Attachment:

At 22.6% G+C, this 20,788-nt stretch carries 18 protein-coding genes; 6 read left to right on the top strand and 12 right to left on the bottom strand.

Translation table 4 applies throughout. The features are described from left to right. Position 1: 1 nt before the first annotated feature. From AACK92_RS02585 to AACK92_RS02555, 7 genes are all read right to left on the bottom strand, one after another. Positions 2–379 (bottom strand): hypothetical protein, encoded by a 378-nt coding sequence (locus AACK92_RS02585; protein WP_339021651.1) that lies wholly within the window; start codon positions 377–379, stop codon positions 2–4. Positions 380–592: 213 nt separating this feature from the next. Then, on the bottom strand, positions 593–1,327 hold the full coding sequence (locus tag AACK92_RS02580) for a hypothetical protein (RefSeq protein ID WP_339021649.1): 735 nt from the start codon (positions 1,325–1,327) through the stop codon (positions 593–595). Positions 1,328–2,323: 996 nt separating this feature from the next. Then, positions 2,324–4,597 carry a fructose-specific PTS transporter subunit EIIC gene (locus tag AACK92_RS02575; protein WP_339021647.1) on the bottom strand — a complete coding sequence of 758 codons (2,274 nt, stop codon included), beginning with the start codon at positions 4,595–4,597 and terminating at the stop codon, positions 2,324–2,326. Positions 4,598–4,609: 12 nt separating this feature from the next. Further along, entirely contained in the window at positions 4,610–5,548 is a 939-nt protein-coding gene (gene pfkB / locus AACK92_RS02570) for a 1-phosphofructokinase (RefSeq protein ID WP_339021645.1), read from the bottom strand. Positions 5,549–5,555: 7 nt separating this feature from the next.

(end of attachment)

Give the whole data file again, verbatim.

At 22.6% G+C, this 20,788-nt stretch carries 18 protein-coding genes; 6 read left to right on the top strand and 12 right to left on the bottom strand.

Translation table 4 applies throughout. The features are described from left to right. Position 1: 1 nt before the first annotated feature. From AACK92_RS02585 to AACK92_RS02555, 7 genes are all read right to left on the bottom strand, one after another. Positions 2–379 (bottom strand): hypothetical protein, encoded by a 378-nt coding sequence (locus AACK92_RS02585; protein WP_339021651.1) that lies wholly within the window; start codon positions 377–379, stop codon positions 2–4. Positions 380–592: 213 nt separating this feature from the next. Then, on the bottom strand, positions 593–1,327 hold the full coding sequence (locus tag AACK92_RS02580) for a hypothetical protein (RefSeq protein ID WP_339021649.1): 735 nt from the start codon (positions 1,325–1,327) through the stop codon (positions 593–595). Positions 1,328–2,323: 996 nt separating this feature from the next. Then, positions 2,324–4,597 carry a fructose-specific PTS transporter subunit EIIC gene (locus tag AACK92_RS02575; protein WP_339021647.1) on the bottom strand — a complete coding sequence of 758 codons (2,274 nt, stop codon included), beginning with the start codon at positions 4,595–4,597 and terminating at the stop codon, positions 2,324–2,326. Positions 4,598–4,609: 12 nt separating this feature from the next. Further along, entirely contained in the window at positions 4,610–5,548 is a 939-nt protein-coding gene (gene pfkB / locus AACK92_RS02570) for a 1-phosphofructokinase (RefSeq protein ID WP_339021645.1), read from the bottom strand. Positions 5,549–5,555: 7 nt separating this feature from the next.